Oxidative Modification of Enzymes by Stimulated Neutrophils

  • Cynthia N. Oliver
Part of the Basic Life Sciences book series (BLSC, volume 49)


We have previously demonstrated that a variety of enzymic and non-enzymic mixed-function oxidation (MFO) systems catalyze the oxidative inactivation of E. coli glutamine synthetase (GS) and other key metabolic enzymes.1,2 Considerable evidence has been presented that the inactivation of GS correlates with the loss of a single histidine residue and is accompanied by the generation of a protein carbonyl derivative.3 Further oxidation renders the enzyme highly susceptible to known proteases4 as well as to a new class of nonlysomal proteases which exhibit selectivity for the oxidatively modified enzyme.5 These in vitro studies have suggested that oxidative inactivation of enzymes is a marking step for selective degradation of enzymes and is under metabolic control. We have subsequently undertaken studies to examine the possible physiological role of this process in biological systems, and one such system is activation of polymorphonuclear leukocytes (PMN, neutrophils).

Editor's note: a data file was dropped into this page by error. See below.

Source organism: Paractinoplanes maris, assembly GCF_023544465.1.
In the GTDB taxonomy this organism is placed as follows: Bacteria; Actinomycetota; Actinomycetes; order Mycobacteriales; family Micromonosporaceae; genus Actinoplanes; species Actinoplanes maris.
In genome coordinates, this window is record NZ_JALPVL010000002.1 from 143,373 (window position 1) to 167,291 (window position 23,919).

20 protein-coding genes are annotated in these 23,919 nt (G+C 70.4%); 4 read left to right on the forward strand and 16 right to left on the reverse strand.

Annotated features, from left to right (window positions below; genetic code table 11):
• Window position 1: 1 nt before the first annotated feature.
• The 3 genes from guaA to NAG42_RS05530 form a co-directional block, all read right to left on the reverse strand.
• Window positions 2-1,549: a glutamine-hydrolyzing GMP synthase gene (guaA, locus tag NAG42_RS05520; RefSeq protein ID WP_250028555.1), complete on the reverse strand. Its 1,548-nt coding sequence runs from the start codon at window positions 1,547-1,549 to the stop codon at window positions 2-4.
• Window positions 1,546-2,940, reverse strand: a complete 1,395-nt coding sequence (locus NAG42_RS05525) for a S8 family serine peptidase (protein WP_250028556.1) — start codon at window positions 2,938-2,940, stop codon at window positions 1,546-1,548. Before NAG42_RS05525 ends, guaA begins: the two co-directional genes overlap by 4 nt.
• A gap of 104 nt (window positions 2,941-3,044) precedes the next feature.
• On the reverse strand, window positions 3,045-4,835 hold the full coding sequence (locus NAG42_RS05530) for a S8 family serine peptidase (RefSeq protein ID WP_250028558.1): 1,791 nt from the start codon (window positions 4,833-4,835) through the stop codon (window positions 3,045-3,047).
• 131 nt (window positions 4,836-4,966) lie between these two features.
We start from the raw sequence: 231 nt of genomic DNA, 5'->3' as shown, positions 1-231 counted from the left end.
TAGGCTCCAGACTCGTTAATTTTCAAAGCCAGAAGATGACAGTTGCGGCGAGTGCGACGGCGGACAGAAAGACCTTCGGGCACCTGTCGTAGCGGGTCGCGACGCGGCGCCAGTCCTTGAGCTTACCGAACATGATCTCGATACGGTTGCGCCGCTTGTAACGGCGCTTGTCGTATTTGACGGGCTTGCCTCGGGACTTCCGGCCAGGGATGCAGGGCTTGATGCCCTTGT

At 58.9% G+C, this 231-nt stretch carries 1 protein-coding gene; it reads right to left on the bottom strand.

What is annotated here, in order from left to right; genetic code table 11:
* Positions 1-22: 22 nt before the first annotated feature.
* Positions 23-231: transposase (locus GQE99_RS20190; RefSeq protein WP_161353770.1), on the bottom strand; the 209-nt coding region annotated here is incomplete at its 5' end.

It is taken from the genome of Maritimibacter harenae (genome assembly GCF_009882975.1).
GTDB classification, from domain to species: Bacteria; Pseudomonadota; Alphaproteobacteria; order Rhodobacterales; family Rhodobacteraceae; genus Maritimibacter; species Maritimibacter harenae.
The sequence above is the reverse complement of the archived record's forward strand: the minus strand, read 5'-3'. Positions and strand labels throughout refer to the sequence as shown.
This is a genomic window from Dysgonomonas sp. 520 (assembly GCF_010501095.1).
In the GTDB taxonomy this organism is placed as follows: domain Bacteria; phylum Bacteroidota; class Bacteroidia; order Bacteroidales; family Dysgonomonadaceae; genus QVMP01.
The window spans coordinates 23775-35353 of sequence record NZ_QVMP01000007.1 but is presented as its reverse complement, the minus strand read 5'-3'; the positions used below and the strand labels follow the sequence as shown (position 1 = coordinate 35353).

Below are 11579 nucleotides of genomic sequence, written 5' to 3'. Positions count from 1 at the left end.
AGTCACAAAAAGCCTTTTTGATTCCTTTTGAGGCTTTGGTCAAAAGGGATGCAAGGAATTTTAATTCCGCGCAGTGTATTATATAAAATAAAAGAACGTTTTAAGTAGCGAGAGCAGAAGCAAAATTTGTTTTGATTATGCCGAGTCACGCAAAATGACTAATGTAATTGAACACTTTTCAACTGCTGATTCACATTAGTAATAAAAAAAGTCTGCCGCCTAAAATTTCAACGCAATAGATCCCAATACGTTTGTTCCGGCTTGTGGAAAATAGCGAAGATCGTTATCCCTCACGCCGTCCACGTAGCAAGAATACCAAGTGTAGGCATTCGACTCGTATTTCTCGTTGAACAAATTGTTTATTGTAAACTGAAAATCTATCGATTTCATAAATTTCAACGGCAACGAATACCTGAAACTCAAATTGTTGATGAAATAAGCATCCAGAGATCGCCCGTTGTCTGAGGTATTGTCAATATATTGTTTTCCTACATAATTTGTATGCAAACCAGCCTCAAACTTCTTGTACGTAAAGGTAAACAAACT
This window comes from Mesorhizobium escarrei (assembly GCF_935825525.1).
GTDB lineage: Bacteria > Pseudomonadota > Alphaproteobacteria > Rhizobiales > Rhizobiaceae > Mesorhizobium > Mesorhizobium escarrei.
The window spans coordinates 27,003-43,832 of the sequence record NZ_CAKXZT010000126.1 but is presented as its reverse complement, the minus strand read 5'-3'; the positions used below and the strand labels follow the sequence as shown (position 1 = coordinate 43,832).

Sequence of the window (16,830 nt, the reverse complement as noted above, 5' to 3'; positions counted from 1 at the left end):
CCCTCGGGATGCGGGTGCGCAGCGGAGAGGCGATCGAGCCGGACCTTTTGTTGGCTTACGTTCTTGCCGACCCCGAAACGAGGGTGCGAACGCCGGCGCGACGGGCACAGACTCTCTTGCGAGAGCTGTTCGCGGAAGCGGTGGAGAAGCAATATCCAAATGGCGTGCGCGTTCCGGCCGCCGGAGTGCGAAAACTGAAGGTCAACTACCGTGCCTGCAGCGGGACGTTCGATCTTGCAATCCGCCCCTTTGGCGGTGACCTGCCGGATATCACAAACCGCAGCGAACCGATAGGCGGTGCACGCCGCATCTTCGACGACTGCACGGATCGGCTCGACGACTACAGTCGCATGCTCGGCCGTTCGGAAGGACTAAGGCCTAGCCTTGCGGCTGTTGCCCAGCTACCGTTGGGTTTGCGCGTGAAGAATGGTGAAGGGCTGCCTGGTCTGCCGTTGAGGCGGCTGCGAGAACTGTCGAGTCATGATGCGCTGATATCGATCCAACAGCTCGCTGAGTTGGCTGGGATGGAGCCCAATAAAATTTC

Glutamine Synthetase Phorbol Myristate Acetate Chronic Granulomatous Disease Glutamine Synthetase Activity Oxidative Inactivation 
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Copyright information

© Plenum Press, New York 1988

Authors and Affiliations

  • Cynthia N. Oliver
    • 1
  1. 1.Laboratory of Biochemistry, National Heart, Lung and Blood InstituteNational Institutes of HealthBethesdaUSA

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